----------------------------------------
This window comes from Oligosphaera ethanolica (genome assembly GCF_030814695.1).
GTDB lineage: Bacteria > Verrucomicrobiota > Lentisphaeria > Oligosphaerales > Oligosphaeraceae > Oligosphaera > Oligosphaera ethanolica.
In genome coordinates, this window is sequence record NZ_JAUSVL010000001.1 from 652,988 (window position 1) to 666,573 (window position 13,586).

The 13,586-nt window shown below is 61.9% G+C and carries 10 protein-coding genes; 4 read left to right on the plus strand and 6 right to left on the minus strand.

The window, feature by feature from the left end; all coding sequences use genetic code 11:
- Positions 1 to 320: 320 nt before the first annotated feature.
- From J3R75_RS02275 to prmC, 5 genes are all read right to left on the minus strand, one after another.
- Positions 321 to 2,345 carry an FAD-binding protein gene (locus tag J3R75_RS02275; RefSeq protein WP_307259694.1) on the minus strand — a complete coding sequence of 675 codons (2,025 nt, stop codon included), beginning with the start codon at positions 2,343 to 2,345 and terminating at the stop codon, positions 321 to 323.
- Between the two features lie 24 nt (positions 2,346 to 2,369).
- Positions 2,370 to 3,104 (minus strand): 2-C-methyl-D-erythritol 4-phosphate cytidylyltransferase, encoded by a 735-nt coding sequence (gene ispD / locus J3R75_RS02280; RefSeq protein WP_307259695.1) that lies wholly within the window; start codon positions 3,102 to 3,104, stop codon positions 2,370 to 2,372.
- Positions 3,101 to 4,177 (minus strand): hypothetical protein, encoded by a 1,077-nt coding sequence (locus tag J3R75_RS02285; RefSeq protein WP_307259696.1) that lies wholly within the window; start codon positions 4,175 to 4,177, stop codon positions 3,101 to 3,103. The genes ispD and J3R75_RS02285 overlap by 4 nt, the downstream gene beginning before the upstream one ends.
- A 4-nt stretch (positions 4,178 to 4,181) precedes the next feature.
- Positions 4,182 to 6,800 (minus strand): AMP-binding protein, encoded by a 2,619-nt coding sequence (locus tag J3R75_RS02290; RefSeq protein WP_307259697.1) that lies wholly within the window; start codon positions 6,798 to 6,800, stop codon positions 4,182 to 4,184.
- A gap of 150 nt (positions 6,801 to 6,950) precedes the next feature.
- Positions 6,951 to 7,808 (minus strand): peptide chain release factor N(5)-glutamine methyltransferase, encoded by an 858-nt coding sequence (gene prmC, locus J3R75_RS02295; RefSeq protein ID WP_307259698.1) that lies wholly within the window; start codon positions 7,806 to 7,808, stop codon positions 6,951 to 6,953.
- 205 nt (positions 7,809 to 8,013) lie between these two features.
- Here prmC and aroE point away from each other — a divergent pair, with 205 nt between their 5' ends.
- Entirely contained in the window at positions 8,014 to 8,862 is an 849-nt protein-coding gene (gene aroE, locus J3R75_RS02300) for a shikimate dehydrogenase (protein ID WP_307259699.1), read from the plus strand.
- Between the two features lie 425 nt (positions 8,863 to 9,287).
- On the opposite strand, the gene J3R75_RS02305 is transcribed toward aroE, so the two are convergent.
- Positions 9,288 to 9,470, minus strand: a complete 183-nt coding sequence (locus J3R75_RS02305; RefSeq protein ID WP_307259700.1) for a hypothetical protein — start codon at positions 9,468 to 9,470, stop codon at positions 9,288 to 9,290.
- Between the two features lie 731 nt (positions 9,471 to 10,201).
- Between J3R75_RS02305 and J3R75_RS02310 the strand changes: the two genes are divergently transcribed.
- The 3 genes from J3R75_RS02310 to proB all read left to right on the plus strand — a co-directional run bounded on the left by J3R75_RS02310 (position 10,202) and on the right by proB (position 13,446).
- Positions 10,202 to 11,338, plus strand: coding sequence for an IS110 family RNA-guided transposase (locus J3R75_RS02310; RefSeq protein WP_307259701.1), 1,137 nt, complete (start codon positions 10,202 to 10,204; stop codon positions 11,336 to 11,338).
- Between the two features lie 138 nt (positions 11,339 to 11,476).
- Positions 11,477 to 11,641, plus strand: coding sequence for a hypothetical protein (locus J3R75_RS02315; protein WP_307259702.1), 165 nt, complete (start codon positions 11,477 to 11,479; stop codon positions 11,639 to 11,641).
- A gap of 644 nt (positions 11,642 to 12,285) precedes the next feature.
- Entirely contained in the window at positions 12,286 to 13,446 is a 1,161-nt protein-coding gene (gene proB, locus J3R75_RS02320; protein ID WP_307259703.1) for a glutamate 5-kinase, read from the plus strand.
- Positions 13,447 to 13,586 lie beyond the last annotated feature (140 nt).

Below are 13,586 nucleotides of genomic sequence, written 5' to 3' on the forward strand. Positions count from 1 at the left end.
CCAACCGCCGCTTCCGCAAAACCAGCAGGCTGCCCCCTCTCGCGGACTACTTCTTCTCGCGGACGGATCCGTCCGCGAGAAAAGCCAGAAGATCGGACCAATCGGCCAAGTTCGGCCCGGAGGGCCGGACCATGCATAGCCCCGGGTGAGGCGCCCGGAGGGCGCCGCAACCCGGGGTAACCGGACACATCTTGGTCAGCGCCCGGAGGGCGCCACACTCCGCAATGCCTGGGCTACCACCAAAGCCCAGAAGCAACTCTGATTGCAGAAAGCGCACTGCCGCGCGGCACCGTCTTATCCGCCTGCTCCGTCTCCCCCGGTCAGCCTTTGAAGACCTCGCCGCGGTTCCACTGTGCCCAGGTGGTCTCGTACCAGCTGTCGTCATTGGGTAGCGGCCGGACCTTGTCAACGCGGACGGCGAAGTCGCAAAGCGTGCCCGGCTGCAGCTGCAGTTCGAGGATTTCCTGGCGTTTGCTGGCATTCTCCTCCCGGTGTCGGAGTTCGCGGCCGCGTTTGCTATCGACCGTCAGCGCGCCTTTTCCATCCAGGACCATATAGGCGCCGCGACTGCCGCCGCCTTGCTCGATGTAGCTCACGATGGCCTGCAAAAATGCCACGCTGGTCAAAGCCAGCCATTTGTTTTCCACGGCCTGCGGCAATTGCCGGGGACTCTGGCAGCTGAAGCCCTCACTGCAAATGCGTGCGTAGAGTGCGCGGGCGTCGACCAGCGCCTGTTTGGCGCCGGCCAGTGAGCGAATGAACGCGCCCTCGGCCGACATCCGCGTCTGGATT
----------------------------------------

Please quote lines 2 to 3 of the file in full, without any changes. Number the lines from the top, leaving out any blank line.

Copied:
GTDB lineage: Bacteria > Verrucomicrobiota > Lentisphaeria > Oligosphaerales > Oligosphaeraceae > Oligosphaera > Oligosphaera ethanolica.
In genome coordinates, this window is sequence record NZ_JAUSVL010000001.1 from 652,988 (window position 1) to 666,573 (window position 13,586).